As we gather together for Thanksgiving, we are mindful that Jesus usually doesn’t feed us with miraculous lunches. That miraculous meal was a one-time event for those people on the grassy hillside. Jesus provides for us daily through normal means. That’s why we pray in church and in our homes, “Give us this day our daily bread.”

By “daily bread” we mean more than bread baked in ovens. Daily bread includes clothing, housing, vocations, medical care, education, good government and the like. Daily bread includes all that is needed for body and life. Bread is sustenance and life.

But there is a bit of irony in Jesus’ words, “I am the Bread of Life.”

Tomorrow we are going to have various breads around the table: the old favorites like rye and wheat, and possibly my personal favorites of pretzel buns and Hawaiian sweet rolls. We will top our breads with melted butter or homemade rhubarb jam or some roasted turkey or baked ham. As good as it tastes, bread is the food of the Fall. God gave this curse to Adam in the Garden of Eden: “Because you have listened to the voice of your wife and have eaten of the tree of which I commanded you, ‘You shall not eat of it,’ cursed is the ground because of you; in pain you shall eat of it all the days of your life; 18 thorns and thistles it shall bring forth for you; and you shall eat the plants of the field. 19 By the sweat of your face you shall eat bread, till you return to the ground, for out of it you were taken; for you are dust, and to dust you shall return” (Genesis 3:17-19, ESV).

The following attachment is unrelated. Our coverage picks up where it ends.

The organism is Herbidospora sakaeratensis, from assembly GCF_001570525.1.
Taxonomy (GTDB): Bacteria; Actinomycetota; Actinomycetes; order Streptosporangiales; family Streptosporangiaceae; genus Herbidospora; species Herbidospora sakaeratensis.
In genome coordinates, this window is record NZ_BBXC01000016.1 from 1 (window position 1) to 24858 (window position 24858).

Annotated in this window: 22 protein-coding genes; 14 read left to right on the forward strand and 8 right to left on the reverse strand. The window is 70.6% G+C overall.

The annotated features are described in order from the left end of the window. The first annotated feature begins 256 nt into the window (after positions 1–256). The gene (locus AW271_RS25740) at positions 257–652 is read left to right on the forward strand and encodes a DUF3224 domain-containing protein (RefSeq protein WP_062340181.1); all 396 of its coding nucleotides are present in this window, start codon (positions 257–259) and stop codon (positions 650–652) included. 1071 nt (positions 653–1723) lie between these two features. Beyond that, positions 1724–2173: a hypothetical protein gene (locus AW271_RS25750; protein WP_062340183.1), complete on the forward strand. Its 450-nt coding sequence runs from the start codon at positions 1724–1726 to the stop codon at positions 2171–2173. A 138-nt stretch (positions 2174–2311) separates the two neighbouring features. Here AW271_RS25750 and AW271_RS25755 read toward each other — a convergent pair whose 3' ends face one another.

Doctors will tell you to limit the amount of bread you eat. And especially stay away from white bread. I found an image in a Google search that declares: “White bread equals death.” Bread is the food of death. Not because bread will actually kill you. But because bread represents the sweat of toil and work to earn that bread to sustain our bodies until we return to dust.

When you plop that dinner roll on your plate tomorrow, think about how much work it took to get that bread onto your table. Seeds are sown. The farmer harvests. The miller grinds. The baker bakes. The truck delivers. The shelves are stocked. The grocer sells. Then you buy, with money earned from your labor. God uses bread to remind us what it takes to keep us alive.